“There were a series of things that I did as a youngster that my parents frowned upon, and for which I was duly punished. So I punished the punishers and kept going. My parents sent me to military school which I didn’t take to well. I didn’t like violence, and it was a very violent atmosphere. So I was happy when I was kicked out, although it puzzled me that the the week I was kicked out, I won the leadership medal, so figure that out. In any event, out of a very troubled and difficult time when I was not happy, I discovered theatre. But there are so many examples of people from very difficult, humble beginnings who’ve made extraordinary lives for themselves. Not that mine was that difficult, but it was mine.”
Can he remember the first play he ever saw?
“It was in London. I was with my family. We saw a number of plays. On one incredible evening at an early preview of one of those plays, part of the set fell over the actor. The play was Sherlock Holmes, and the actor was playing Dr. Watson. They quickly repaired the set, and when the play resumed, he walked down center stage, took a cigarette out of his pocket, looked back at the set, and said to the audience,‘I knew I should never have moved to Kensington.’ This is a story I’ve been telling since I was a kid. I told it one night in the dressing room (at the Old Vic) when I was doing Iceman Cometh, and Tim Piggott Smith who was with me in the play, quietly said, ‘That was me.’ It was just incredible.”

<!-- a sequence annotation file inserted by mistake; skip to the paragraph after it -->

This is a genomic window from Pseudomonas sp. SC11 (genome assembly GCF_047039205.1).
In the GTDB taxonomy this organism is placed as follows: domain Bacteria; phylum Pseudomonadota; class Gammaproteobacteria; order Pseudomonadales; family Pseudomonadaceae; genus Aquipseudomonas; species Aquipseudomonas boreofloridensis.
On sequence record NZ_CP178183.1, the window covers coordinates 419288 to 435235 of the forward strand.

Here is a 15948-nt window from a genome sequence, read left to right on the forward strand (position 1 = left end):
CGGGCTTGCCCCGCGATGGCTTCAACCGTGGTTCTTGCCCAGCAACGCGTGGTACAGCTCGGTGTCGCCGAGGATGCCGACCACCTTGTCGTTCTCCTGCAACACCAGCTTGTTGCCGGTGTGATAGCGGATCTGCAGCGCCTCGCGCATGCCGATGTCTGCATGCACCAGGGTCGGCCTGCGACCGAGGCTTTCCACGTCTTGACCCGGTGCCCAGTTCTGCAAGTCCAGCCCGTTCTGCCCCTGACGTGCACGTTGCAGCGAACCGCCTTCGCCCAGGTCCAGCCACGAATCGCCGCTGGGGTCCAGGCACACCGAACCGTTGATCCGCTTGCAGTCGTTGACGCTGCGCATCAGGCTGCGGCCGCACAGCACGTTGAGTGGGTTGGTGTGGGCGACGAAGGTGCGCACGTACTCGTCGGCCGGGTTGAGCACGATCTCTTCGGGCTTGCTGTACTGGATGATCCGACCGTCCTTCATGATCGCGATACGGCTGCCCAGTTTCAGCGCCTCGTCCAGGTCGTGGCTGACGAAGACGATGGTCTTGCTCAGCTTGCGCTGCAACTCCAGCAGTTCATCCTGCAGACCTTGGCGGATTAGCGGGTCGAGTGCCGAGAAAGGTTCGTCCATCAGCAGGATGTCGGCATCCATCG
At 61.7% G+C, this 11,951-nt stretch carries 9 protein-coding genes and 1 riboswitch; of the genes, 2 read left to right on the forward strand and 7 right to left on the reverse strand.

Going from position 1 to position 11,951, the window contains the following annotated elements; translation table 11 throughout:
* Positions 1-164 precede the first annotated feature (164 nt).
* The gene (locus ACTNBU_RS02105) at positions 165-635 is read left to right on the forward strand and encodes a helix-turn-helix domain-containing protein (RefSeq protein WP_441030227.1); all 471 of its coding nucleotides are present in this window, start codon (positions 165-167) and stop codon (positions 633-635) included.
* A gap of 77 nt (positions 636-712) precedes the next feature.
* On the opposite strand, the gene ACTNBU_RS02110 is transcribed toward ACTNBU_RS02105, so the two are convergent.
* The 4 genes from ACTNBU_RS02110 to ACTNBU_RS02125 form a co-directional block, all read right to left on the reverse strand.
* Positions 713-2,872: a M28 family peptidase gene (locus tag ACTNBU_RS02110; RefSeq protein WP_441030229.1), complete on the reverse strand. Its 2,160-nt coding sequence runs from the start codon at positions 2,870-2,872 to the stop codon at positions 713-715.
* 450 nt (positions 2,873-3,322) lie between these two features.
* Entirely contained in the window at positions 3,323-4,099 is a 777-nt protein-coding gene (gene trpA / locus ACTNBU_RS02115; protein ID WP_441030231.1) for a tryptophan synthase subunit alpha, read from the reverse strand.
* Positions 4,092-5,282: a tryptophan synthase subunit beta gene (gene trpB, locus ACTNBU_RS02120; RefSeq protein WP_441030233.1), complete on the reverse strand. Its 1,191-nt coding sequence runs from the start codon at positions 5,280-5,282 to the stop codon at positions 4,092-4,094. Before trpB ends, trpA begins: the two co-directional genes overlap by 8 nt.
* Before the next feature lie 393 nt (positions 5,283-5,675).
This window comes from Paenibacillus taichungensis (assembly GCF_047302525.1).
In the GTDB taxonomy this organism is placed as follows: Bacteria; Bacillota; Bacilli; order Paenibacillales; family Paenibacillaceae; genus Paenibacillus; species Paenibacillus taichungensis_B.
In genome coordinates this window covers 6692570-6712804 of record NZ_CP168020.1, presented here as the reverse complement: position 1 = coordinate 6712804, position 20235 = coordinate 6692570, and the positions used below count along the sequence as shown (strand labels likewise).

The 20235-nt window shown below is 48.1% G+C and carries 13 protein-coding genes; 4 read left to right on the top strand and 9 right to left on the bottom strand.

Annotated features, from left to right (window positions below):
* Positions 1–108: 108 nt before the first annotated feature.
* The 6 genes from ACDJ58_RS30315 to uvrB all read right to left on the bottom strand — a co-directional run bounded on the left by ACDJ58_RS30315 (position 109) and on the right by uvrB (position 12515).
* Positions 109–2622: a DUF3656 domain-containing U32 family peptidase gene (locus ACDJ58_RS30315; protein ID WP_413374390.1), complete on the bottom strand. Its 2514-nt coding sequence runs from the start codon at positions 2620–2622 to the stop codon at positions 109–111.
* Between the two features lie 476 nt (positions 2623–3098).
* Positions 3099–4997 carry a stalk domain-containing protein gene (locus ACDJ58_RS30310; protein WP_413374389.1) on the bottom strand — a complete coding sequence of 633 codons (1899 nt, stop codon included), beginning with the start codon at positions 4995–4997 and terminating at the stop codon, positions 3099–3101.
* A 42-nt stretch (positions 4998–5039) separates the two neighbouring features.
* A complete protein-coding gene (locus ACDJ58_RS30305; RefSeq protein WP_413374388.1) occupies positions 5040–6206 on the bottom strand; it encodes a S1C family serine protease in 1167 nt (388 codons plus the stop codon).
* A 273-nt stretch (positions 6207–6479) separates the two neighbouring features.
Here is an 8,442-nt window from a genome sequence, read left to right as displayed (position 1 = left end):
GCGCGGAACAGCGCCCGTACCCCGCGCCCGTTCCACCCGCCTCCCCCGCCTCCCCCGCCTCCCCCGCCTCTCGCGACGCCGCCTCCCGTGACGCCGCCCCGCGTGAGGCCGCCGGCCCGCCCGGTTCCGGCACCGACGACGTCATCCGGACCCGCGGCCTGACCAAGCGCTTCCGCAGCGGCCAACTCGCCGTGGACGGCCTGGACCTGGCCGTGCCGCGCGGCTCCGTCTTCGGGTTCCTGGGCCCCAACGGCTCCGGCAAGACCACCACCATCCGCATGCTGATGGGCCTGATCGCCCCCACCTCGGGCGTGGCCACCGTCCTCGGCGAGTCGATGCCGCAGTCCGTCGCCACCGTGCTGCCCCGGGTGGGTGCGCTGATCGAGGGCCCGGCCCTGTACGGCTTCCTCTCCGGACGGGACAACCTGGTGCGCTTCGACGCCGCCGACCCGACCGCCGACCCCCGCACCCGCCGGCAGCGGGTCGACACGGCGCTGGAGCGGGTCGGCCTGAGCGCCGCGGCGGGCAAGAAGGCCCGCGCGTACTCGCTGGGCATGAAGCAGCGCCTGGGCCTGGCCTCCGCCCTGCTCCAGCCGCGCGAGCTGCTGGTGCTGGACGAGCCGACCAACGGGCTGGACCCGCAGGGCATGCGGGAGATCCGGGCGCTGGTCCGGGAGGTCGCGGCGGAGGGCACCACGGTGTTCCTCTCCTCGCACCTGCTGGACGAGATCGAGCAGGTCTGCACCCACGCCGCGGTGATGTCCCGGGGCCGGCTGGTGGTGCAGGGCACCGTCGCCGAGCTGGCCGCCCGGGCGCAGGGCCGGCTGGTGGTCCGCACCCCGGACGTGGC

Spacey achieved unprecedented acclaim for his performance in that O’Neill drama, becoming the first American actor to win the coveted Olivier award. He repeated the role in New York but lost the Tony to Brian Dennehy (for Death of a Salesman.)